The doorknob clicked, the door creaked open, and the young man entered the hall with his gun still in hand. He turned and headed along the thin carpet, whose collection of stains blotted its original hideous pattern. The next door flung open, its doorknob cracking into a pre-existing hole in the wall.
“I’ve told you about that f**king noise!” yelled a thin, stubble-faced man as he stormed into the hall.
He wore shorts and an old robe, and gripped a short crowbar in his tattooed hand. He looked set on destruction, but started when he saw the young man leaving Benny’s apartment. The young man stopped and looked the thin man up and down. The thin man sneered.
“Who the f**k are you?” he growled.
“Jimmy O’Shea,” said the young man, as he levelled his weapon and squeezed the trigger.
The shot cracked and the crowbar clunked to the floor. The thin man teetered. The bullet had entered his mouth and passed clean through the back of his neck; a black, leaking hole marked the place where the shot had removed his lower front teeth and lip. The man crumpled forward and landed face-down on the ugly floor. As Jimmy stood over the body, a fat, dishevelled woman rushed out from the thin man’s apartment. She gave Jimmy a venomous glare, and then noticed the man on the floor.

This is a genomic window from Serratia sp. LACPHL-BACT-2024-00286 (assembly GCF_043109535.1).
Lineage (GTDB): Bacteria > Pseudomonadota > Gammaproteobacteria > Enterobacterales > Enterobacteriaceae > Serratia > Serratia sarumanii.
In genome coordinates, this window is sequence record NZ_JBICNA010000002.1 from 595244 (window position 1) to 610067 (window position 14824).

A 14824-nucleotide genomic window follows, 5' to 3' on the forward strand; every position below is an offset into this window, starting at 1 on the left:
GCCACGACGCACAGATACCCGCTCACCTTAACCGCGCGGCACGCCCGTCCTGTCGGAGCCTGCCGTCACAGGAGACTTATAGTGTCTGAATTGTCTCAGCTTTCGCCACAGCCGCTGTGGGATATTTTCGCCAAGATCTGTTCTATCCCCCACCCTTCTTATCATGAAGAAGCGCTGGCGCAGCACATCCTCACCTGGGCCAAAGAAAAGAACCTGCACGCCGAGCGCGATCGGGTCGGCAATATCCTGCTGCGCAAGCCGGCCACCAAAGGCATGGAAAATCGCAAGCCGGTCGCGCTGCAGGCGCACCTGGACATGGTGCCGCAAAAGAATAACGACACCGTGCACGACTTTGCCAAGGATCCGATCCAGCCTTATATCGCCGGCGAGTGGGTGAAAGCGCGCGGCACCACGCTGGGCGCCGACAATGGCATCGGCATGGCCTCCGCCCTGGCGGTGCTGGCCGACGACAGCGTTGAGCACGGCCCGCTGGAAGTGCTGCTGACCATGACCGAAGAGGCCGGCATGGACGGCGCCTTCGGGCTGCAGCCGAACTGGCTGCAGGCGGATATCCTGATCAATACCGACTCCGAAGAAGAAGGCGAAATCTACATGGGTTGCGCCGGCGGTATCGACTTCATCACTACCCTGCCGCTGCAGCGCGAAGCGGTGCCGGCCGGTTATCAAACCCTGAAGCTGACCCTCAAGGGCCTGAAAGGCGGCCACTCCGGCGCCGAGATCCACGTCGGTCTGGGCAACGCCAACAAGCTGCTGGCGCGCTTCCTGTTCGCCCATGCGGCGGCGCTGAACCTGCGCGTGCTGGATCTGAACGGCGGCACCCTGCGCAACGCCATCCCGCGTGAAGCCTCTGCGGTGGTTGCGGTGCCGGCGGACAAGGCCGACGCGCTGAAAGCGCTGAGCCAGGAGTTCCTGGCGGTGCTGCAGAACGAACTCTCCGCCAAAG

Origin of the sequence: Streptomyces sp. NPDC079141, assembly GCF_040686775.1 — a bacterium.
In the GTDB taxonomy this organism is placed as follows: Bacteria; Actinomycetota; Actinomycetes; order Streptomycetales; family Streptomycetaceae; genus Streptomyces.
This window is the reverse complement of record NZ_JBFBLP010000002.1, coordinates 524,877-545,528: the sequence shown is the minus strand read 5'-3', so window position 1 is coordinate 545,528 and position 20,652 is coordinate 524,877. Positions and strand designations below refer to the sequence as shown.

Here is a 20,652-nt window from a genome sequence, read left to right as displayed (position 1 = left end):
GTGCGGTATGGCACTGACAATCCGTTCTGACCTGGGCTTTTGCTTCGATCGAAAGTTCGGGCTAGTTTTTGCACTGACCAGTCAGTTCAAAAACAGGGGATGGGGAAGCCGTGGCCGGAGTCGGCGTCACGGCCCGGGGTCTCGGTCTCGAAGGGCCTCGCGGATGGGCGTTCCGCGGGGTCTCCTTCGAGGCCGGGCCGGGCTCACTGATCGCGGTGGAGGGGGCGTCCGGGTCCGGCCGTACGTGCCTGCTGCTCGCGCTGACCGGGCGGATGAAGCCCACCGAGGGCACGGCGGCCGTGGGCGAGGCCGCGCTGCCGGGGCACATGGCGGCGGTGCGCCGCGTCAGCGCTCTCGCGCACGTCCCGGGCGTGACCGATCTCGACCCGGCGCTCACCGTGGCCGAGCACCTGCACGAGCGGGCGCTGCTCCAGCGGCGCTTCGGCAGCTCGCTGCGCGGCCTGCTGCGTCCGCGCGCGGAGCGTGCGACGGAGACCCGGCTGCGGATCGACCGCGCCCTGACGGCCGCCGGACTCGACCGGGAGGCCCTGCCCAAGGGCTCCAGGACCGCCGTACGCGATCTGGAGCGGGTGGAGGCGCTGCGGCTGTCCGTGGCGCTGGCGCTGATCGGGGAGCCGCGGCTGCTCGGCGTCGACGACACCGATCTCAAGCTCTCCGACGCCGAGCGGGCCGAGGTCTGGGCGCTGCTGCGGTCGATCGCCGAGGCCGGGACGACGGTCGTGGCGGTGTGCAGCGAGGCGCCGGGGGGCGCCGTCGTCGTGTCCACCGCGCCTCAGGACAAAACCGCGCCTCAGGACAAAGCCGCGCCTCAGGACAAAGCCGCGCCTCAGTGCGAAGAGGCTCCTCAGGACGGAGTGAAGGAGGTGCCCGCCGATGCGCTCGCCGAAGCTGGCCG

“Mickey?” she shrieked, collapsing on the body. “Mickey? Oh no! Mickey, what’s he done?”
She heaved herself to her feet and spat hysterical curses at Jimmy.
“You f**king bastard! I’ll kill you!”
She raised her fist, but Before she could strike, Jimmy rammed his forehead into her nose. The woman fell back limp, her head hitting the wall with a heavy thud. She lay sprawled on her back, as lifeless and shapeless as a sandbag. Her head leaned hard up against the wall, pushing her plump chin down onto her bosom. Jimmy watched her for a minute, and then a shuffle of feet sounded from inside the open door. A short figure approached in the shadow, and Jimmy turned to face it. The figure stepped forward into the light; it was a boy, maybe four years old, wearing pyjamas and dragging a teddy bear that had lost most of its stuffing. Jimmy cocked and aimed his gun. He paused when he noticed the greenish bruise swelling beside the boy’s left eye, a souvenir of his most recent beating. Jimmy lowered his weapon.
“Yeah, it’s all f**ked up, kid,” he said, tucking the handgun into his pocket. “And don’t expect it to get any better.”
He turned, stepped over the thin man, and left down the hall.